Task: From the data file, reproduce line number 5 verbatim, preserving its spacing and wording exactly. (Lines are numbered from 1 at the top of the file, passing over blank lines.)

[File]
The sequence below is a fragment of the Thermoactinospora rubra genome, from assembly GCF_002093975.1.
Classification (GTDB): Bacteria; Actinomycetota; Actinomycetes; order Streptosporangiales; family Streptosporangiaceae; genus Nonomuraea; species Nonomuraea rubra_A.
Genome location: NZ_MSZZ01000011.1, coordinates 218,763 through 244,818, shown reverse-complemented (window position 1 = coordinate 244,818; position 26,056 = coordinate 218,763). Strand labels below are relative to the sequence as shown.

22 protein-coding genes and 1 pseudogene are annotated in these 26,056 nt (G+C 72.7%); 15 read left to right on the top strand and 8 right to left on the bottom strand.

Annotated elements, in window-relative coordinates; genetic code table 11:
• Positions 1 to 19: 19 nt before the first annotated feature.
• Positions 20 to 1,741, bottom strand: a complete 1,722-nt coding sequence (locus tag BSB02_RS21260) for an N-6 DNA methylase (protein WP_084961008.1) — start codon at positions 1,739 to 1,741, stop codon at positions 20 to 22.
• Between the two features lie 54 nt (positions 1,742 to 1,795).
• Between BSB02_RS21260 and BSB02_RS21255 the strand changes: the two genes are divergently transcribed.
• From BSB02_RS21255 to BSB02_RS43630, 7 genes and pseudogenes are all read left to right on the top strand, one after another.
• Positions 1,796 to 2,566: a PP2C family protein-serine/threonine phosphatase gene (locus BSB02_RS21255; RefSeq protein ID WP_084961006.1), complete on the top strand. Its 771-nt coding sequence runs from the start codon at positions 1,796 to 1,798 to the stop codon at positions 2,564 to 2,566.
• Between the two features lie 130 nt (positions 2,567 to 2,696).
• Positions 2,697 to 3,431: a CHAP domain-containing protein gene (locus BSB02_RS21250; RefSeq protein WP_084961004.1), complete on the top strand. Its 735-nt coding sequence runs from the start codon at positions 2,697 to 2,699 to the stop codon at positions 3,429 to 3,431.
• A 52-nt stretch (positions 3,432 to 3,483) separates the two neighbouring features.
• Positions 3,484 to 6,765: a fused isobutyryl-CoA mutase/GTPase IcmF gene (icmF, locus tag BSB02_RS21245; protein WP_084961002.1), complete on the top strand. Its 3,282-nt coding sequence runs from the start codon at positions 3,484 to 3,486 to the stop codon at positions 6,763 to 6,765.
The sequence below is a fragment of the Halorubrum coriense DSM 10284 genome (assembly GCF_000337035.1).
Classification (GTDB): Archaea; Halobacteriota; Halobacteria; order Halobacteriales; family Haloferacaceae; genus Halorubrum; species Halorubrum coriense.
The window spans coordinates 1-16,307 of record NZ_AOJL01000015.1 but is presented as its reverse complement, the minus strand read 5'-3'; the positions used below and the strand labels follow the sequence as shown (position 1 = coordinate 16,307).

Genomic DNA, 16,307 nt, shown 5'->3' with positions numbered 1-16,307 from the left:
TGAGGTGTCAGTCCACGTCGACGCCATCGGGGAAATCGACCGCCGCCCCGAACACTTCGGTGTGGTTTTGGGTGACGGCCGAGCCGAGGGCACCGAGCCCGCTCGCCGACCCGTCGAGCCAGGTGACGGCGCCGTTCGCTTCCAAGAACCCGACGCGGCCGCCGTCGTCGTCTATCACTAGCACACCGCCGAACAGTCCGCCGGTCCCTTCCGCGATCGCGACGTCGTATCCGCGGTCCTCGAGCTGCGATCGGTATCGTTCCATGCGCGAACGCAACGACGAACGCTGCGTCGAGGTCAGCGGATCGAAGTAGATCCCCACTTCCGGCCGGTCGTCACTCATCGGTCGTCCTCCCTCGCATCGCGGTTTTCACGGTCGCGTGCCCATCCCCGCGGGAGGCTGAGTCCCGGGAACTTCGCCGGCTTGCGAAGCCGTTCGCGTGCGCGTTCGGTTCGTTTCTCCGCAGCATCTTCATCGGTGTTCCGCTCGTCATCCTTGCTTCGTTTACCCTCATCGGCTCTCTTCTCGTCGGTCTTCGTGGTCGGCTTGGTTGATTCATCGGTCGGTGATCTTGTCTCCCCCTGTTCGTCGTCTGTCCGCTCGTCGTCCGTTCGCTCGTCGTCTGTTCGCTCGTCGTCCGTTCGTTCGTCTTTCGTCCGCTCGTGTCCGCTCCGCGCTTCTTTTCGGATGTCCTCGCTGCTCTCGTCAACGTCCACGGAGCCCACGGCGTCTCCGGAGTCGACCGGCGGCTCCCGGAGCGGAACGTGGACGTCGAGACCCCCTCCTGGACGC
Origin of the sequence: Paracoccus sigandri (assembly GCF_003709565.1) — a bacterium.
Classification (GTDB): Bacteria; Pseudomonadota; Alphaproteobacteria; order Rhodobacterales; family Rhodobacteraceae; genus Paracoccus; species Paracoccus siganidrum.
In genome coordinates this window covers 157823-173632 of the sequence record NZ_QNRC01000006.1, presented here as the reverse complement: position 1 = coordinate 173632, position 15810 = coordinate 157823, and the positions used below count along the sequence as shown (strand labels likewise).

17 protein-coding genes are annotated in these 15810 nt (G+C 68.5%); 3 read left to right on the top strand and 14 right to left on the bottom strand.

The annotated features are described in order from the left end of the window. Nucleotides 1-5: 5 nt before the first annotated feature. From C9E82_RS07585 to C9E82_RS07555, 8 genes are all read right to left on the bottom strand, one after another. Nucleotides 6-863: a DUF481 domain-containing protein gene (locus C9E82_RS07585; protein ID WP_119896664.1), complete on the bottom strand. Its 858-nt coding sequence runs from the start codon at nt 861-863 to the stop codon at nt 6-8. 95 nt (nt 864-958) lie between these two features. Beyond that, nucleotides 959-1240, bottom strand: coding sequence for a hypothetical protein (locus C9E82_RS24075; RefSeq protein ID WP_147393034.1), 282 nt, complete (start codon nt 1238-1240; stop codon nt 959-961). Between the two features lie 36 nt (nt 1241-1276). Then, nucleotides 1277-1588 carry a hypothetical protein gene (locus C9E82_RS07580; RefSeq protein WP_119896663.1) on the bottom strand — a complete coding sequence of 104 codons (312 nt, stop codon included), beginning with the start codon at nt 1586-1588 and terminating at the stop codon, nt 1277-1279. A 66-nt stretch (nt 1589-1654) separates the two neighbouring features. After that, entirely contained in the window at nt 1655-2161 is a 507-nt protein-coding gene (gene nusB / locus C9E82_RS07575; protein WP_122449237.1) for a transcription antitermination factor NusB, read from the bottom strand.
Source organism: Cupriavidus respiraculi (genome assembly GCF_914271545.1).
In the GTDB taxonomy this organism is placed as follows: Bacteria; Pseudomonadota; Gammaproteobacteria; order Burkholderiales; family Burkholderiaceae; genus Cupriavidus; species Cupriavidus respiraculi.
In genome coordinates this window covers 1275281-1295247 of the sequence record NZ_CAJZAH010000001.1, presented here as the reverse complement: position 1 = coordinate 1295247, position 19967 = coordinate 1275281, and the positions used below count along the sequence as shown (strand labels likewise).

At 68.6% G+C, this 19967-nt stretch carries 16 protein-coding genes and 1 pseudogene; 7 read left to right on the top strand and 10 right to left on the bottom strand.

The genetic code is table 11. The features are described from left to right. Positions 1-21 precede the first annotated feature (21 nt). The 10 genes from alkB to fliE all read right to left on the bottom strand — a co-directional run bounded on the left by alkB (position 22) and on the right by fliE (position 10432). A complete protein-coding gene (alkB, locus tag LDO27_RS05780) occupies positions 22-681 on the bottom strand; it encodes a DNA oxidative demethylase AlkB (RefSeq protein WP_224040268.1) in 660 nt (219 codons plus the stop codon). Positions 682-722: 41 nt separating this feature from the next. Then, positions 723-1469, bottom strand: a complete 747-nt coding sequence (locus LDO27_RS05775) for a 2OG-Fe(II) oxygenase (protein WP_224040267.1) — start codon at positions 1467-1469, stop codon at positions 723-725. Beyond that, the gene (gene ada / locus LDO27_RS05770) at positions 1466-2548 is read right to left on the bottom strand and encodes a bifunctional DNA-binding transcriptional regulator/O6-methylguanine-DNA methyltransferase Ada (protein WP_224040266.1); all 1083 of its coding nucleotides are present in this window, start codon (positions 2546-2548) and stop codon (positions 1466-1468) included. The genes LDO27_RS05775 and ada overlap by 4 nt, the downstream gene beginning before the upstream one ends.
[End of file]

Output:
Annotated elements, in window-relative coordinates; genetic code table 11: